The governor also emphasized that the budget provides the biggest commitment to child care in “Connecticut history” — an additional $90 million next year alone, providing additional pay for early childhood educators and higher reimbursements for care centers and family care homes.


According to Lamont, the biennial budget doubles investment in housing — workforce housing, affordable housing, supportive housing, elder housing and downtown apartments. This is supposed to allow people to move to the state, where he said an estimated 90,000 jobs are open.

Local governance

Governor Lamont addressed the high costs associated with Connecticut’s local governance structure, which sprawls across 169 towns and 200 school districts.

Lamont made a proposal to enhance the operational flexibility of Councils of Governments, regional planning organizations that serve as centers of regional collaboration. This plan would allow COGs to employ tax assessors, building inspectors, purchasing agents and IT specialists on an as-needed contractual basis rather than towns bearing the cost of full-time salaries. 

Climate change

The governor brought up the impact of climate change across the U.S., citing examples such as wildfires in Florida and extreme weather conditions in Connecticut.

“The cost of dealing with climate change is expensive, the cost of doing nothing is immeasurable,” Lamont warned.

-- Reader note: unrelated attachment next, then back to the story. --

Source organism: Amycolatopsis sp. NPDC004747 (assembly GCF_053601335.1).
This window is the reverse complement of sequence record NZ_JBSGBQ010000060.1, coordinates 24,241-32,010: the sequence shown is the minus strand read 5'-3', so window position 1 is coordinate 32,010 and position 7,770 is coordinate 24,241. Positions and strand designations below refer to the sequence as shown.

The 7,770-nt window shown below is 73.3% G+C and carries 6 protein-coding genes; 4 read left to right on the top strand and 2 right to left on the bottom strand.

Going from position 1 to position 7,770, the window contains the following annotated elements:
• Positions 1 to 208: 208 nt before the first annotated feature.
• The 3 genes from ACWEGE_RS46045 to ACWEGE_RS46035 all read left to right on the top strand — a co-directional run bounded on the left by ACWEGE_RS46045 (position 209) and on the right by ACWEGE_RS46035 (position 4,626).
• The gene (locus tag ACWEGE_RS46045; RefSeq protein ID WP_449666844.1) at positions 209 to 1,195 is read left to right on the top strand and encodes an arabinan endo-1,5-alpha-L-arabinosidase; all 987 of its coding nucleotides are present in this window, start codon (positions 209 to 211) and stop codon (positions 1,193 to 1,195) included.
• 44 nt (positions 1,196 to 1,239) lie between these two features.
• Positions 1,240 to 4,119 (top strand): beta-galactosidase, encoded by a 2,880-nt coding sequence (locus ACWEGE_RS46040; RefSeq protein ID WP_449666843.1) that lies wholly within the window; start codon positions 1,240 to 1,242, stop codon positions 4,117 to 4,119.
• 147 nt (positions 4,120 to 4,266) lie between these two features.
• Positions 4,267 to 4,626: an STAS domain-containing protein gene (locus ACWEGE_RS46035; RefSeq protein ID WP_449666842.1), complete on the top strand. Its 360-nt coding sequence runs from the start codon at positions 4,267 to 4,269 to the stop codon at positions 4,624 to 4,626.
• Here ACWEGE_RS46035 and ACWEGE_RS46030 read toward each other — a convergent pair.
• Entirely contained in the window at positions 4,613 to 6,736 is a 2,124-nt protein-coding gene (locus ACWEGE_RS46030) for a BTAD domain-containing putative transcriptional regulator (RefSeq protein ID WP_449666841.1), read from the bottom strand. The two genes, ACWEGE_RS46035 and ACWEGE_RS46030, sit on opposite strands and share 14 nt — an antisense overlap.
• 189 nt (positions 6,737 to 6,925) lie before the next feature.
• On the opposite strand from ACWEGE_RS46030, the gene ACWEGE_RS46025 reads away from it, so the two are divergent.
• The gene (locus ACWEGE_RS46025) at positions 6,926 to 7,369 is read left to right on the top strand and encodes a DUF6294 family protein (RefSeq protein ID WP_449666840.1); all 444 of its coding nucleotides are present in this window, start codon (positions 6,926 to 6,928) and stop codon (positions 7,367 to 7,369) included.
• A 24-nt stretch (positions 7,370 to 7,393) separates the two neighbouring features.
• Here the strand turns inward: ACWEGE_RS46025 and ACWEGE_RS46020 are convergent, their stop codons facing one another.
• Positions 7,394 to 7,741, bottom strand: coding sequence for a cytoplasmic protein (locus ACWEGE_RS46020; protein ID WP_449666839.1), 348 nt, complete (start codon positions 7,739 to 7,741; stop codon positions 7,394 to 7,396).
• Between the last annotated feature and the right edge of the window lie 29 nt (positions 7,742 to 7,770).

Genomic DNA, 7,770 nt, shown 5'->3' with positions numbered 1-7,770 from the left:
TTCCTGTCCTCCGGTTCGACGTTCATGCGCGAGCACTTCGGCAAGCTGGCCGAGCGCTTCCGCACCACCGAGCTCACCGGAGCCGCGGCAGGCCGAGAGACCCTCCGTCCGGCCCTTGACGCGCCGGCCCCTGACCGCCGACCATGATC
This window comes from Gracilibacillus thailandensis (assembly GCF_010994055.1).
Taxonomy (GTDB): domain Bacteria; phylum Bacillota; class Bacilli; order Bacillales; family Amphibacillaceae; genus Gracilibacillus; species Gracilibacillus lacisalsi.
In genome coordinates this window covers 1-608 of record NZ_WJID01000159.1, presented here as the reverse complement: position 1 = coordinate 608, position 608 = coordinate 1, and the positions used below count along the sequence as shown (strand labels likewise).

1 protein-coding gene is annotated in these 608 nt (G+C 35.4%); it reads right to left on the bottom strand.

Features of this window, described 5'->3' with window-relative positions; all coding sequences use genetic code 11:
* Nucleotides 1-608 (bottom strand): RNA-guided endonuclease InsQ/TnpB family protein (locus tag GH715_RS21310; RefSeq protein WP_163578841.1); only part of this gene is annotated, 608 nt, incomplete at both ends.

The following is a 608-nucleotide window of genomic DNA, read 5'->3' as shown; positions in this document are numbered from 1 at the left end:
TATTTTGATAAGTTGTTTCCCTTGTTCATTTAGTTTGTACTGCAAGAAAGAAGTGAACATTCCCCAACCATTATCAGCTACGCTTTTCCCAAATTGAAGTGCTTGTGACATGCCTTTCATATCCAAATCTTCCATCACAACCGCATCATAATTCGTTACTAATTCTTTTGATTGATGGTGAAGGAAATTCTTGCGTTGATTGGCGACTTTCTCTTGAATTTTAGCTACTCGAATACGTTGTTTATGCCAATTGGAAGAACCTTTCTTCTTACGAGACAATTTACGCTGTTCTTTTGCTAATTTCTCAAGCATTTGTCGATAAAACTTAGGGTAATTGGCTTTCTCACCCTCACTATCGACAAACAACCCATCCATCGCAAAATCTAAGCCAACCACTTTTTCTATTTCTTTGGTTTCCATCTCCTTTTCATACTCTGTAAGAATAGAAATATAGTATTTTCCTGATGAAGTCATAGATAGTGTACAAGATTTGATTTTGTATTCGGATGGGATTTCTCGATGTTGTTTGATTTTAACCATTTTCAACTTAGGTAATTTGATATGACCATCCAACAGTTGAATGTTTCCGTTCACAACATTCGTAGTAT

He highlighted that Connecticut recently doubled down on the percentage of energy that is produced by wind, solar and hydropower. Now, according to the governor, he is working with neighboring governors to develop a new generation of clean energy with an emphasis on affordability, though he did not provide further details.


Lamont praised advancements in technology, highlighting the collaboration between the University of Connecticut and Yale on using a federal grant to create quantum computing jobs. He emphasized how quantum technologies could enhance biotech sector capabilities, enabling more efficient, comprehensive clinical trials.

“Now, we can accelerate the growth in life sciences, starting with funding for a world-class biotech hub in New Haven,” Lamont said.

Lamont emphasized that quantum technologies could enhance biotech sector capabilities, enabling more efficient, comprehensive clinical trials.


Among other ideas, Lamont proposed addressing teacher shortages by expanding the state’s Ed Rising program, where high school-age students help out in elementary classrooms, and increasing grants for state colleges and UConn. 

Several proposals anticipated for discussion in the General Assembly were notably absent in Lamont’s address, including a bill to eliminate legacy admissions.

While the governor made numerous proposals for his spending package, the Connecticut House and Senate will have 13 weeks to review the proposals and make amendments to the legislation. 

“We are obviously going to be very respectful of his proposals. But they are proposals. We write the law,” said Patricia Dillon, a state representative from the 92nd district, which encompasses part of western New Haven. 

The 2024 legislative session will adjourn on May 8.